I stumbled up the rock stairs towards our French Polynesian contact. It looked flat, but my feet kept tripping over non-existent bumps and rocks. With some difficulty I made it to the side of her jeep and braced my feet apart against the inexplicable movement of the island. I smiled at the agent wanly.
"Bonjour!" Sandy greeted us cheerfully.
Weakly I replied, "Uh... Bonjour." I looked around, my head started spinning, "I need to sit down."
Sandy laughed merrily as I thunked down in place. Apparently, her customers do this routinely. Thankfully, closer to the ground and seated, the island was considerably less active. I stared at the boats bobbing reassuringly in the harbor. Everything slowly stabilized. I took deep breaths of the very green, very wet air detecting jasmine and gardenia on the wind. When we were all gathered, DrC gave me a hand up and folded me into the van. The nausea was under control, just barely, as Sandy set off screaming around hair pin turns on a wild ride into town and the local gendarmerie.
It took nearly three hours for my stomach to completely settle. I'm afraid as a result, my first visit into Atuano was a bit of a bust. At least I fared better than David of s/v Imagine who apparently lost his breakfast more than once on his first trip ashore. It's called "land sickness", and it is surprisingly common. Sailors who have been out to sea for long periods of time, particularly on smaller vessels with considerable wave movement, find that their bodies have completely acclimated to the movement. Like a parent who is able to tune out entire categories of voices and sounds but who can detect the sound of breaking glass from anywhere in the house even through closed doors, high volume stereos and video games, the sailor brain tunes out all movement of the boat that indicates typical, safe operation. Now if the boat were to slew sideways, beam on to a wave, surf unexpectedly, or suddenly jerk in a way indicating a loss of rudder control, or wind shift, the sailor is instantly aware of the change in movement. Otherwise, crew happily read, watch TV, cook, and sleep while in constant, irregular motion.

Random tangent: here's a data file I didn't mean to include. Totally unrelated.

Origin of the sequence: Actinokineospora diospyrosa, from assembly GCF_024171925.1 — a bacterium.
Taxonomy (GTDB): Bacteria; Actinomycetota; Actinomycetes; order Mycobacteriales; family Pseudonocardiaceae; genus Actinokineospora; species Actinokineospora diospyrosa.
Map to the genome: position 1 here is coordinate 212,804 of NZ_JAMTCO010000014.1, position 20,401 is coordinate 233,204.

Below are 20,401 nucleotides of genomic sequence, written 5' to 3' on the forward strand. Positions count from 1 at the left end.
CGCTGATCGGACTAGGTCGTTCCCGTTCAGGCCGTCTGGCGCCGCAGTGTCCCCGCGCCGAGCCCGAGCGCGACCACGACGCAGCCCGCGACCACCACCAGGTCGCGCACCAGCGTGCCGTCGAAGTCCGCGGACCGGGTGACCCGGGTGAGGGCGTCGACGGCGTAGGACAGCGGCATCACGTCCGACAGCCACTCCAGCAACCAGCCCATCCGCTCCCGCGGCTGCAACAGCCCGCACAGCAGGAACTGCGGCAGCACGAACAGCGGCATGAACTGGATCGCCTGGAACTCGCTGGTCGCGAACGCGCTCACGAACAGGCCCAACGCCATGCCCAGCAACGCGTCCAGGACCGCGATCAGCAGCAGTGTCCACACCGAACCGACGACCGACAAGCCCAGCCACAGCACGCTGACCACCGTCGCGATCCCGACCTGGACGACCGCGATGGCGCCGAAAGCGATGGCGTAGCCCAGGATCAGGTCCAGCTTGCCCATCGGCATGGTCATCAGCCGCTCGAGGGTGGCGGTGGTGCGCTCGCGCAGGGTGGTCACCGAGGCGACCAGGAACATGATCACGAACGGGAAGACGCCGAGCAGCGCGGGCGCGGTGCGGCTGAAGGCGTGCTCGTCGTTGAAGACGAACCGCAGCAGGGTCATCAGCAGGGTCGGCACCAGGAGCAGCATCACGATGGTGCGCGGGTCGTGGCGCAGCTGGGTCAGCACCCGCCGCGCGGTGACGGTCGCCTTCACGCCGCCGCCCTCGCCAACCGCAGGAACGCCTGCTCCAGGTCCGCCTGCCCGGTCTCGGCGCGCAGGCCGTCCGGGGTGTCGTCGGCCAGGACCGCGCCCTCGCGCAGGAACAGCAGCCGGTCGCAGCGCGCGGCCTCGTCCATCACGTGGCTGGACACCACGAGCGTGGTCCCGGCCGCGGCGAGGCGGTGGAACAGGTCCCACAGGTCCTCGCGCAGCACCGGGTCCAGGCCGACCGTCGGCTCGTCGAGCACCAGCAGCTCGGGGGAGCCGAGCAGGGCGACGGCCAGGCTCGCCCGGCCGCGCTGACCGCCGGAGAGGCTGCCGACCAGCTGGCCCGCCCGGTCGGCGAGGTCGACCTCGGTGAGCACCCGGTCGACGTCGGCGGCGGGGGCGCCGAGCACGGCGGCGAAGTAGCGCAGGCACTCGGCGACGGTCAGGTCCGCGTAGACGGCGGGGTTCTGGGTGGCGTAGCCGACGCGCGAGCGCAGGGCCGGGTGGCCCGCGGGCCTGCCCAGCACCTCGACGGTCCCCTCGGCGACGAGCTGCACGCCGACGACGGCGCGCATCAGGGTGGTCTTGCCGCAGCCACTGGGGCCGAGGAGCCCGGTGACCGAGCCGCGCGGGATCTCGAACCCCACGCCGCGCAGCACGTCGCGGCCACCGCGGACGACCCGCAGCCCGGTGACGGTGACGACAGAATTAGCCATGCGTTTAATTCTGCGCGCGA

But the downside to this human tendency to tune out anything that isn't important means that sailor brains are trained to automatically "level" the world in amazingly bouncy conditions. Remove the bounce, the brain takes awhile to stop leveling. And so, the land, she moves. Seriously, I would swear the entire island was bobbing up and down and sideways. On our first day, I returned to Don Quixote with relief. The anchorage was very crowded. We were anchored in a less than ideal position on the edge where swell rolled behind the breakwater and caused us to bob and weave on our double anchor. Good! It felt great! I think if Don Quixote had been settled into a crystal clear, calm anchorage with no movement, I would have spent the evening hugging the head. Not a great welcome to land, I say.
Now, some cruisers who are prone to land sickness actually prepare for this condition in advance. Yes, the day before making landfall, they begin to take anti-nausea drugs such as meclizine. Obviously, we did not take such a precaution. I will, however, seriously consider doing so after our next long passage. It's not polite to throw up on the customs officials.